Financial institutions (e.g. superfunds) have great problems investing in the current vertically integrated models as within such a structure there are different business models and risk profiles. The same would apply for anybody else (eg OTT) wanting to invest in such intertwined telecoms business, this is one of the key reasons why they prefer to invest in infrastructure that allows them to bypass as much as possible those vertically integrated telcos.

Once we separated these issues we can look at different models and structures which can be used to better address that investment issue. OTT players and others have argued on many occasions that they are unwilling to 'fund' inefficient vertically-integrated infrastructure and other telco inefficiencies. Google has put its money where its mouth is by building networks to show that this can be done in a more cost-effective way than fixed operators are currently achieving. Already there is evidence in the USA that this is having a positive effect on other fibre roll outs in this country.

This argument against vertically-integrated business models is a valid one and obviously if the telcos don't transform themselves in order to better align with the digital economy in which the OTT players operate the issue will remain conflicted.

At an infrastructure level, the position of the telcos should be something along the following lines…

They need to be able to create an affordable general-purpose networking environment. This should be made available on a non-discriminatory basis to both end-users and application developers. Whilst we must work within technical, legal and historical constraints this approach is essential in order to provide social and economic benefits.

On the other hand the sole purpose of the internet is to serve its users and society, not the organisational needs of network operators, their suppliers, or government bodies. These issues need to be separated.

Anything beyond that would in principle be open for commercial negotiations.

Why should OTT players pay?

One of the arguments the OTT players are using is that these costs of infrastructure are actually borne by the end-users who have consciously upgraded their telecoms/broadband subscriptions in order to be able to get better quality and better user experiences from the internet services they like to use.

They also argue that obviously the system is working as telcos are still investing massively in infrastructure and are in general enjoying a good return for this. The users are happy as well, and they are paying more to the operators through higher usage and higher speed prices. And the OTT players are happy too, as improved infrastructure provides more and better business for them.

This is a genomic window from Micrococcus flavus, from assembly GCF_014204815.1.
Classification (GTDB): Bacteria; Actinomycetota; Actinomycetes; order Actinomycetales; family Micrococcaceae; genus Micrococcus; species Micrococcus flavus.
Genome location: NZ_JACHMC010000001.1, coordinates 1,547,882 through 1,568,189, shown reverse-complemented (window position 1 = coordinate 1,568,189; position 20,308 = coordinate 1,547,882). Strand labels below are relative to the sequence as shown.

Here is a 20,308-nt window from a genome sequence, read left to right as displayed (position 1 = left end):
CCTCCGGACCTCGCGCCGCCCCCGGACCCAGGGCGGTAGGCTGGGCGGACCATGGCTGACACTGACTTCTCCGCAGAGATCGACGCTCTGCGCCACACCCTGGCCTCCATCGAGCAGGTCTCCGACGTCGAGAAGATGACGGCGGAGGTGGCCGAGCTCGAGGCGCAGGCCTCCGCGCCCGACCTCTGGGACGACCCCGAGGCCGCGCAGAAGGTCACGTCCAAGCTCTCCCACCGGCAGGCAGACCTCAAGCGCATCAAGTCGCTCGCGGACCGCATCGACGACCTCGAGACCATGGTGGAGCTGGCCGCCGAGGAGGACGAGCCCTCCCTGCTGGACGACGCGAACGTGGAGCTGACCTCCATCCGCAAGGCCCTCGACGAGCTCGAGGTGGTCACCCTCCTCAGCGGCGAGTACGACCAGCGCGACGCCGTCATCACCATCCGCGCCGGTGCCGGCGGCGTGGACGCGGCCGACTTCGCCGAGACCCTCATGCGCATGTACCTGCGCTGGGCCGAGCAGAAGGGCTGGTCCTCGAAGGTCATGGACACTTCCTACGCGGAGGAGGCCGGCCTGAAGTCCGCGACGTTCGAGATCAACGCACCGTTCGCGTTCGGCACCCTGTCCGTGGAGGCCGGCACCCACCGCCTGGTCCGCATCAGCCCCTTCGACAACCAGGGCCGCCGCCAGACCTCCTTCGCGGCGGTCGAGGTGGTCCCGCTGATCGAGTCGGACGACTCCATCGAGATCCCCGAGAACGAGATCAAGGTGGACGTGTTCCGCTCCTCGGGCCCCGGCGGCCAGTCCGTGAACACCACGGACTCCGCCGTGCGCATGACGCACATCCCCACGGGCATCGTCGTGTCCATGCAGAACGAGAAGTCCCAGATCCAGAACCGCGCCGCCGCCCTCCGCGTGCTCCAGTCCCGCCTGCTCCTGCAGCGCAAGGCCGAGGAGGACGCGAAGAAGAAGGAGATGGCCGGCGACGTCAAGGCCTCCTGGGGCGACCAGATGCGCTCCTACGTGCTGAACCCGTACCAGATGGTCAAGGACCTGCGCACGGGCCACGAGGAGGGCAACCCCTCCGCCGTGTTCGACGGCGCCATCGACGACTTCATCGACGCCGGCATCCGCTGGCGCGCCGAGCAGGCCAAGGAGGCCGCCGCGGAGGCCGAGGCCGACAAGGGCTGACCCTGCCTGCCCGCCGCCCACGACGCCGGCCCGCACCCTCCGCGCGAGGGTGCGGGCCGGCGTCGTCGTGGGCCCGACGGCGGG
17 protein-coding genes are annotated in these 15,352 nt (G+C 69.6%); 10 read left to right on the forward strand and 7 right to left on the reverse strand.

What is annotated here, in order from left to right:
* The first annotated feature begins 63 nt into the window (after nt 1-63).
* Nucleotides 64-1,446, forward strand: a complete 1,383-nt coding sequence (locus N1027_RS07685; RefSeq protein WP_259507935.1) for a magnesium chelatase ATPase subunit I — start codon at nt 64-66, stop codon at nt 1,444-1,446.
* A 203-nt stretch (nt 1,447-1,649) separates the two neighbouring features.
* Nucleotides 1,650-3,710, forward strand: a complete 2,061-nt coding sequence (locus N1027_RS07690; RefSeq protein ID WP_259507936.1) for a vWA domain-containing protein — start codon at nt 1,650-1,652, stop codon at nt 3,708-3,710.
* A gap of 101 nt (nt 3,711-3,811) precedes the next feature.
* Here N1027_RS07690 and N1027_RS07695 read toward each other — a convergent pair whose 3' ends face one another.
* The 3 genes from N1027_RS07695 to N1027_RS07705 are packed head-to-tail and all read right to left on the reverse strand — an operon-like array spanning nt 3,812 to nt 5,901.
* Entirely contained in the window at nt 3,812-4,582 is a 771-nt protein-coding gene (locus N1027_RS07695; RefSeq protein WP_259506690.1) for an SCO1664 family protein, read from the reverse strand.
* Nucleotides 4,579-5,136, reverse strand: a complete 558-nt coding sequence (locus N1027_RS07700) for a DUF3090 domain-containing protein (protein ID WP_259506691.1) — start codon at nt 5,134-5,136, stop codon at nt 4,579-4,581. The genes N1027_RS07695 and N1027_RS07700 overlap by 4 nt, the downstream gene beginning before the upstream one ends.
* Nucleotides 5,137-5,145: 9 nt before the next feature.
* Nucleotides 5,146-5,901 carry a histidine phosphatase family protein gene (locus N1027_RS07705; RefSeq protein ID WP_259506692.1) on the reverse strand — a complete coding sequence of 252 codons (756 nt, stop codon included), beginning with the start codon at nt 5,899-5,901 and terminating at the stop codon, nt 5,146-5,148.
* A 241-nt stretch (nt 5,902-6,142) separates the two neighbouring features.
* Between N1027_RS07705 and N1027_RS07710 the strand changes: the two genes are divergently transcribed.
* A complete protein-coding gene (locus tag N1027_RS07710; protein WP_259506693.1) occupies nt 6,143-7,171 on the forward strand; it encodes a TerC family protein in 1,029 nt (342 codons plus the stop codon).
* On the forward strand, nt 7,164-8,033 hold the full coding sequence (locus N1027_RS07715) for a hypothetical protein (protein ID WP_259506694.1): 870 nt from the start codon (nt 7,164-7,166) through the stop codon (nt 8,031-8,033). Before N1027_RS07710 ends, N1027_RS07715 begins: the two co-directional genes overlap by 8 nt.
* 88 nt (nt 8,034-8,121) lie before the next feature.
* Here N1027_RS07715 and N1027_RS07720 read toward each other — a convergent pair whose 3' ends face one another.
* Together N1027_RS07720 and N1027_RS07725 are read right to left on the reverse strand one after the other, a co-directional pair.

So why rock the boat?

Furthermore, they argue that it is their content and their services that are driving the growth in the market, from which the telcos also benefit.

Nevertheless some of the OTT players have now struck commercial arrangements with carriers in the USA that will see them paying extra for priority services.

There is no one-size-fits-all solution

In developed economies it can be argued that further telco transformation is needed in order to create the level of efficiencies needed for an affordable general purpose networking environment and a relaxation of the rules that will allow for commercial arrangements between operators and content providers.

However, no one can argue that in many developing economies a more efficient networking environment is already in place and that there are no significant monopolistic rents in place (user costs for calls are in cents and monthly ARPUs are in single digit dollar amounts). We also see that in many cases the mobile infrastructure is under severe pressure because of the enormous popularity of those affordable services. There therefore, potentially, exists a more acceptable environment where increased investment in this infrastructure could be co-funded by, for instance, the OTT players. For them to be able to sell their rich content services they need high capacity and good quality mobile broadband networks. It is in their own interest to make sure that these investments happen. We do see some good examples of co-funded infrastructure project in Rwanda. Their Social EDU project is a multi-stakeholders partnership between Facebook, EdX, Airtel, Alcatel, Nokia and the Government of Rwanda.

How to move ahead

Let's go back to the intertwined issues and establish that these first will need to be untangled so that possible investments can be judged on the right business model and risk profiles, needed to asses such investments